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Uber reaches settlement in autonomous vehicle fatality


April 2, 2018   by The Associated Press


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PHOENIX – The family of an Arizona woman killed when struck by an autonomous Uber vehicle apparently has reached a settlement with the company.

Cristina Perez Hesano, an attorney for the daughter and husband of 49-year-old Elaine Herzberg, disclosed no details and responded Thursday to inquiries by The Associated Press by saying only that the matter “has been resolved.”

FILE – In this Dec. 13, 2016 file photo, Uber’s autonomous car heads out for a test drive in San Francisco. Uber has decided to stop testing autonomous vehicles on California public roads by letting its state permit expire on Saturday, March 31, 2018, without renewing it. Immediately after the crash, Uber voluntarily suspended its autonomous vehicle testing in Arizona, as well as California, Pittsburgh and Toronto. The company said in a statement that it decided not to reapply for the California permit “with the understanding that our self-driving vehicles would not operate in the state in the immediate future.” (AP Photo/Eric Risberg, File)

Herzberg was killed March 18 as she walked her bike across a dark street in Tempe, a Phoenix suburb.

Uber representatives Sarah Abboud and Matthew Wing separately responded to queries from the AP about a possible settlement by saying the San Francisco-based company is declining to comment. The company previously expressed sympathy for Herzberg’s family and said it would co-operate with investigators.

There was no indication that Herzberg’s relatives had filed a lawsuit against Uber in connection with the crash, which Tempe police and federal agencies are investigating.

On March 21, Tempe police released a 22-second video showing Herzberg walking from a darkened area onto a street just before an Uber SUV strikes her. The Volvo was in self-driving mode with a human backup driver at the wheel when it struck Herzberg, police said.

The human backup driver appears to be looking down until just before impact.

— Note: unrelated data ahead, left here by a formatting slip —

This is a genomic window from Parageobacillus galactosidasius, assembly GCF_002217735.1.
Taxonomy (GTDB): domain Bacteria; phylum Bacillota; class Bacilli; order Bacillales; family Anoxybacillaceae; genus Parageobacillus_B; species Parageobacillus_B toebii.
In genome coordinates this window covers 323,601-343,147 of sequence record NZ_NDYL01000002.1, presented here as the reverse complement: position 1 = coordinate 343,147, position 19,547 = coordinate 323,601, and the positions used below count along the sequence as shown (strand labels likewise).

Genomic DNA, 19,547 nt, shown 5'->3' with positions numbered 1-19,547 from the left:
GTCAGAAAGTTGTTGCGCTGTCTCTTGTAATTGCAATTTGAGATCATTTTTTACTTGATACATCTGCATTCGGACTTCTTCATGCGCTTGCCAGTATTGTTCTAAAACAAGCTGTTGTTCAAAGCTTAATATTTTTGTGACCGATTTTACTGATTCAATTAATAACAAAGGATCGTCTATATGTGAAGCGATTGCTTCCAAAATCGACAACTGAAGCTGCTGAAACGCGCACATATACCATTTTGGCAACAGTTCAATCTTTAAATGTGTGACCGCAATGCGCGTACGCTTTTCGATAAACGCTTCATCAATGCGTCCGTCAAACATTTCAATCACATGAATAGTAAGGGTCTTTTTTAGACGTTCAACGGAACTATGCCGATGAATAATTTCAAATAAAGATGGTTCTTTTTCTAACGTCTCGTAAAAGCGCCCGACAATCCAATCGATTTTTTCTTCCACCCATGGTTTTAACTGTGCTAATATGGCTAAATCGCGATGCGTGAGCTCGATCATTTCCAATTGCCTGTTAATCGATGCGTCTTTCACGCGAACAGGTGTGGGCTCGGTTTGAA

Related: Uber suspends testing of automated cars after pedestrian killed

The fatal crash in Tempe was the first pedestrian fatality involving a self-driving vehicle in the United States.

Uber suspended its autonomous vehicle testing program in Arizona, California, Pittsburgh and Toronto after the crash. Arizona Gov. Doug Ducey suspended the company’s testing privileges Monday.

On Thursday, he said he wants local and federal law enforcement to complete their investigation before commenting about the crash, though he reiterated his support for the development of self-driving vehicles.

“We are working with the organizations that are investigating this,” Ducey said. “We are also going to continue to work on making our roads and highways safer. We believe autonomous vehicles can help do that.”

Related: Deadly crash raises questions about Uber self-driving system

Ducey, a Republican, said in a letter to Uber CEO Dara Khosrowshahi that video footage of the crash raised concerns about the company’s ability to safely test its technology in Arizona. Ducey said he expects public safety to be the top priority for those who operate self-driving cars.

“The incident that took place on March 18 is an unquestionable failure to comply with this expectation,” Ducey said.

Ducey previously welcomed Uber and other autonomous vehicle companies to use Arizona as a place for testing under few, if any, regulations.

In early March, he authorized self-driving vehicle companies to run tests without a person in the car to act as a safety operator.


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